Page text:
Frontier History

History 103U.003

Spring 2017
Section: 
003
Instructor: 
Location: 
2303 Dwinelle
Day & Time: 
T 2-4
Class Number: 
33348
Units: 
4

From Hadrian's Wall and the Roman limites, to the American West in the 19th c., to contemporary Chinese jurisdictional claims in the South China Sea, borders and frontiers are universal phenomena best understood from a broadly comparative perspective. On the basis of case examples from all regions and time periods, this seminar will explore a variety of related topics, including: territorialization as a historical process; frontier law; conflicting military and political needs on the frontier; representations of the frontier in literature and the arts; the nature of borderland societies; and theories and approaches used historically to legitimate boundaries and territorial claims (from natural border theories to modern international law). Because the seminar is partly designed to prepare students to write a senior thesis, we will also discuss research methodologies, techniques of fast reading, etc.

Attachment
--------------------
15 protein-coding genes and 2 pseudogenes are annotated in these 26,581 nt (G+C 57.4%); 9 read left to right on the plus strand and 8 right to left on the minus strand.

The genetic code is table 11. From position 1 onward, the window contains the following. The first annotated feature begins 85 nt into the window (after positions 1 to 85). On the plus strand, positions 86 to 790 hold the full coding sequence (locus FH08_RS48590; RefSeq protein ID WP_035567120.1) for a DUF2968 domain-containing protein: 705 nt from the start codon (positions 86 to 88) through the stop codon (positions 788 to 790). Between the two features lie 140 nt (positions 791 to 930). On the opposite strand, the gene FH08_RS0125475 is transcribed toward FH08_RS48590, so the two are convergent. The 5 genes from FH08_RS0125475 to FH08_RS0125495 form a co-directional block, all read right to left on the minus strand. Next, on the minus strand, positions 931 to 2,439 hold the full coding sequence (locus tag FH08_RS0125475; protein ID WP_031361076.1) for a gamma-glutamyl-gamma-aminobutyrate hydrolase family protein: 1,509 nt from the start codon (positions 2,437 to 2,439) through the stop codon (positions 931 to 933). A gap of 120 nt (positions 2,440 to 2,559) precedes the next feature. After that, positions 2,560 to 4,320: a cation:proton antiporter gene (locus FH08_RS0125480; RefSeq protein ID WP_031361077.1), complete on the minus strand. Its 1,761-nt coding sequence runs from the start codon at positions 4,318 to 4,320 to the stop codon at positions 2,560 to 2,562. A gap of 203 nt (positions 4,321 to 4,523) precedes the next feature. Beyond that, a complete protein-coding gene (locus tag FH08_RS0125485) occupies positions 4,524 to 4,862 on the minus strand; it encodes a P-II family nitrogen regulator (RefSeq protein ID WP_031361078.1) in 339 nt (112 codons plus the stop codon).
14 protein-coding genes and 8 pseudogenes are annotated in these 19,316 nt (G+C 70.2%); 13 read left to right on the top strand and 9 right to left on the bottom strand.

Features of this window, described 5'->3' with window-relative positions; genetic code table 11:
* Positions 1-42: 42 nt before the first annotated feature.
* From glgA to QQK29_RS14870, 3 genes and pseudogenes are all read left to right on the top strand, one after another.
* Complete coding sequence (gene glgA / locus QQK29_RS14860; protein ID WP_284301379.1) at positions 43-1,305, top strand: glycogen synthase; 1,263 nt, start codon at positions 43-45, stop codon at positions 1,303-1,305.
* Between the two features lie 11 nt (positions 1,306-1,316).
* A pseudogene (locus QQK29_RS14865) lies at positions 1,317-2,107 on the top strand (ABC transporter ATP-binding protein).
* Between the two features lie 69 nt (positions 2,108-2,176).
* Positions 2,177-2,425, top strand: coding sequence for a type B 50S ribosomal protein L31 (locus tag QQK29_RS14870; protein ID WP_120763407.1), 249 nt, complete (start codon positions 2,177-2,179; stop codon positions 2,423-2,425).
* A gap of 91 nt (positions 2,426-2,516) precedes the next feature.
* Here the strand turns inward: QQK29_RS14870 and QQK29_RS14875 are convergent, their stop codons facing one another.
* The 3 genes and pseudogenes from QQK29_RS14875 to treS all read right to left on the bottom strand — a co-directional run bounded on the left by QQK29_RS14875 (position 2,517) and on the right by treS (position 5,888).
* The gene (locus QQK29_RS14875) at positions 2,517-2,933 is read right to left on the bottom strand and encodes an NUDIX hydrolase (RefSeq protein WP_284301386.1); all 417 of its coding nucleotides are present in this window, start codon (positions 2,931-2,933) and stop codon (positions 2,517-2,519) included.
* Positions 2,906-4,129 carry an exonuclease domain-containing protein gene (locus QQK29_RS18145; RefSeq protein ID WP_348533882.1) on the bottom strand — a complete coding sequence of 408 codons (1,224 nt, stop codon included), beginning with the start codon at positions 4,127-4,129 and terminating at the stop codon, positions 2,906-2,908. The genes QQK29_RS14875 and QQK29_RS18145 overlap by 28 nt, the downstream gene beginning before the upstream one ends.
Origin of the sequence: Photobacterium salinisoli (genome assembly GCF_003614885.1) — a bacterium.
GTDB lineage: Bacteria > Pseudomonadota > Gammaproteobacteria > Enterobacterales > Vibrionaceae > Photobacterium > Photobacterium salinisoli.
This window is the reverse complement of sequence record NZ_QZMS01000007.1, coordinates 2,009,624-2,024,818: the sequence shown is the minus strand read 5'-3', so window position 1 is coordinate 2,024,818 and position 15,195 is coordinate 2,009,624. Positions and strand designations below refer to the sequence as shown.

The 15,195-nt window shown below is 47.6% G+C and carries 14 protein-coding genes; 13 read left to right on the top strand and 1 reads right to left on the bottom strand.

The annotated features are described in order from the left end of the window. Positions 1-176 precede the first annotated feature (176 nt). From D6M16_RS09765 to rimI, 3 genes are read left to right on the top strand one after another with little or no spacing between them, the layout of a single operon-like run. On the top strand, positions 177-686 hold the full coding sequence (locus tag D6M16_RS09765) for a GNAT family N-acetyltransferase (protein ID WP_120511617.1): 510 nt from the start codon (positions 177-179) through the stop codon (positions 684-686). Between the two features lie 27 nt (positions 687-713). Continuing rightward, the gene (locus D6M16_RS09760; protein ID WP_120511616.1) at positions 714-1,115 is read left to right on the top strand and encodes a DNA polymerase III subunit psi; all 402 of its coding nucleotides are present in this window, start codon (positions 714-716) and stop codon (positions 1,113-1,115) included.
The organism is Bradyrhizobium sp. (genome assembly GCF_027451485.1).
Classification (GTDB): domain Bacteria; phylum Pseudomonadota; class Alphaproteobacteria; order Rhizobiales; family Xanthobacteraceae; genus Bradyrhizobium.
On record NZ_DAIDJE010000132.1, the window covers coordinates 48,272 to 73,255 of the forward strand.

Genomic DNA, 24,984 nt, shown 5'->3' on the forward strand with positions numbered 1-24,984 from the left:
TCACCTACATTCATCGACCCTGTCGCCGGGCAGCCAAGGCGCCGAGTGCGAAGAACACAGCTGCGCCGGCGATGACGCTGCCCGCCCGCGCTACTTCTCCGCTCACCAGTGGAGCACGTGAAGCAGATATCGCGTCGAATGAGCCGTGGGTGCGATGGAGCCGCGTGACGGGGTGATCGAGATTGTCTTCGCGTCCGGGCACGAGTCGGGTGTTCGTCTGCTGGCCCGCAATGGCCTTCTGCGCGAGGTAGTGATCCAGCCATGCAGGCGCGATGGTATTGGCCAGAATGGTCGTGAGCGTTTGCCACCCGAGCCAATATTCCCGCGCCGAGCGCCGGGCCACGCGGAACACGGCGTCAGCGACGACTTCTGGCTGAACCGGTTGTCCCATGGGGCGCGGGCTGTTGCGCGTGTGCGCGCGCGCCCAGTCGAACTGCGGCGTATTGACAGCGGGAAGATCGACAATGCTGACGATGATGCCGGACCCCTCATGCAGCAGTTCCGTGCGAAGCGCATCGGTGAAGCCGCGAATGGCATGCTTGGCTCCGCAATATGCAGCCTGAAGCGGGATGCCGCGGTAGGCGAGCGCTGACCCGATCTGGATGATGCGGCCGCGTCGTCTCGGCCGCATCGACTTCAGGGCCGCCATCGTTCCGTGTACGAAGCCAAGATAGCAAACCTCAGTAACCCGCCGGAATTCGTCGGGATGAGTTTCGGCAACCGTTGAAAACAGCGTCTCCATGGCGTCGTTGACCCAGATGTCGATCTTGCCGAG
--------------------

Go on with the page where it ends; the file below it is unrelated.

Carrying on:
Nicolas Tackett is an Associate Professor in the Department of History.